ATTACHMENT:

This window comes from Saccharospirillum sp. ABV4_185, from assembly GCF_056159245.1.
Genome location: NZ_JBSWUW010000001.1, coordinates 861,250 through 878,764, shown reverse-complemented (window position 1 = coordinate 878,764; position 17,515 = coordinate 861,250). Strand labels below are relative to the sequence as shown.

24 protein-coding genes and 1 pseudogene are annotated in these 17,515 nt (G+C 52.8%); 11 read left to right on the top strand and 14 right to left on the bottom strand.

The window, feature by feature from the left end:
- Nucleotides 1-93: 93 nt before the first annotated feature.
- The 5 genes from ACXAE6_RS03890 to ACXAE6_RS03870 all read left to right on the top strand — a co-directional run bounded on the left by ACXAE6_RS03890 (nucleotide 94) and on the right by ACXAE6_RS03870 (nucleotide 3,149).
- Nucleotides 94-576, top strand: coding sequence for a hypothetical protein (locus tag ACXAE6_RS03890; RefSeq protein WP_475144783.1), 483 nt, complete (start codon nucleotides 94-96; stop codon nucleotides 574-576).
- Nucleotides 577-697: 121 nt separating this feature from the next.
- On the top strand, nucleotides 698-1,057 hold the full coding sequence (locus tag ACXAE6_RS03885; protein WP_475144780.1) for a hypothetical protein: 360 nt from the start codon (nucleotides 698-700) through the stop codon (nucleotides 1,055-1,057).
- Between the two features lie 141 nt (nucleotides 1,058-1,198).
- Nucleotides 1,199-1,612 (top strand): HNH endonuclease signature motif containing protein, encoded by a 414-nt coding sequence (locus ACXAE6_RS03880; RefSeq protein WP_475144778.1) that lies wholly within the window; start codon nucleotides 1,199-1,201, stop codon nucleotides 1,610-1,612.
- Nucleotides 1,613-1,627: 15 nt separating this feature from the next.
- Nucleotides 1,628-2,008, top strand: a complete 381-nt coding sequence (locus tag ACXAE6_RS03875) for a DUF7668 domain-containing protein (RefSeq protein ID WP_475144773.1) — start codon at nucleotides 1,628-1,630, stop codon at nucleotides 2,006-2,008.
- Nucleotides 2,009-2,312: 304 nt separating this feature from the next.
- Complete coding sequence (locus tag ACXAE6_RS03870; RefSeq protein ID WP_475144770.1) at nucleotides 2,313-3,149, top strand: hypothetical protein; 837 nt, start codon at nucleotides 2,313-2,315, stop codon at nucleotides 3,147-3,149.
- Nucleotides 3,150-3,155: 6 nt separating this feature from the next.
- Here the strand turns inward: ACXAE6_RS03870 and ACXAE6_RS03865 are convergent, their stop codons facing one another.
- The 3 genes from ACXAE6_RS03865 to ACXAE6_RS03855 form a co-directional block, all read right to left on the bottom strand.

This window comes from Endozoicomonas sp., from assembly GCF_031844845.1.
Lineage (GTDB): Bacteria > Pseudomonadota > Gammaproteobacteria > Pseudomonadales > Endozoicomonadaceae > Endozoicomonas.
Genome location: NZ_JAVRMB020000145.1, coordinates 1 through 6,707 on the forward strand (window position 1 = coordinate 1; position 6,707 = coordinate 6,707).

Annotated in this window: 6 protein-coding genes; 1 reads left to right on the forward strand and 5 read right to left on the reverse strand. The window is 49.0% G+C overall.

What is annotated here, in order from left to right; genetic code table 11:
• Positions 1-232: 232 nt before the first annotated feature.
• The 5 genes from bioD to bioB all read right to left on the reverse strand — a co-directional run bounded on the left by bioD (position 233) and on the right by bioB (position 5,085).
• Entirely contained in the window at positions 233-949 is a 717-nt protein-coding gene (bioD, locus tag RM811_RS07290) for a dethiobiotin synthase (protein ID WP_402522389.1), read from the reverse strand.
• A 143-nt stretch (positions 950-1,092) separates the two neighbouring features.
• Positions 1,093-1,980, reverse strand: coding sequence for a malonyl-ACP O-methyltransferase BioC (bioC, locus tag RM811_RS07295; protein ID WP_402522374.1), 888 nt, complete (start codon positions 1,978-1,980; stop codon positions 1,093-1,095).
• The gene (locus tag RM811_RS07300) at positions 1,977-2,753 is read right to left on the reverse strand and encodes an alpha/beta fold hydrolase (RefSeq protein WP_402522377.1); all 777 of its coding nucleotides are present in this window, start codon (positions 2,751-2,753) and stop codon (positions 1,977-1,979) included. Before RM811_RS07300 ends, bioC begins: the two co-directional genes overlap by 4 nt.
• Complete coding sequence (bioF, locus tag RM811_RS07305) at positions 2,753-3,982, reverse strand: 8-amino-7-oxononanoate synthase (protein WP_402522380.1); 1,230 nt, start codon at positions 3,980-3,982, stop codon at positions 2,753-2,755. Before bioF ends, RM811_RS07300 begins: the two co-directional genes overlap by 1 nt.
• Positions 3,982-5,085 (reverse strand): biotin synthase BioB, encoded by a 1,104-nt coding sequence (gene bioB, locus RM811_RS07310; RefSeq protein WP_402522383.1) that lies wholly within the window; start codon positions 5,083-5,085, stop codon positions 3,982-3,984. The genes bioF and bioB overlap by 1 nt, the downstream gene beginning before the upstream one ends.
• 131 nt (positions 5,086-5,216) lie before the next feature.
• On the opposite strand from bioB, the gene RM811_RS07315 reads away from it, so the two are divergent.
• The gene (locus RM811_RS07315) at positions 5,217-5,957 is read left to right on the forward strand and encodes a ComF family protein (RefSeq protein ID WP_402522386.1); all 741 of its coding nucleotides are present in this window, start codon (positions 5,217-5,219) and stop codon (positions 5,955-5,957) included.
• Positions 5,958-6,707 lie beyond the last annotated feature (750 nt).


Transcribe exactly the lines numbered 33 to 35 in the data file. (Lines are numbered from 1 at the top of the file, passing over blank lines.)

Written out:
• On the opposite strand from bioB, the gene RM811_RS07315 reads away from it, so the two are divergent.
• The gene (locus RM811_RS07315) at positions 5,217-5,957 is read left to right on the forward strand and encodes a ComF family protein (RefSeq protein ID WP_402522386.1); all 741 of its coding nucleotides are present in this window, start codon (positions 5,217-5,219) and stop codon (positions 5,955-5,957) included.
• Positions 5,958-6,707 lie beyond the last annotated feature (750 nt).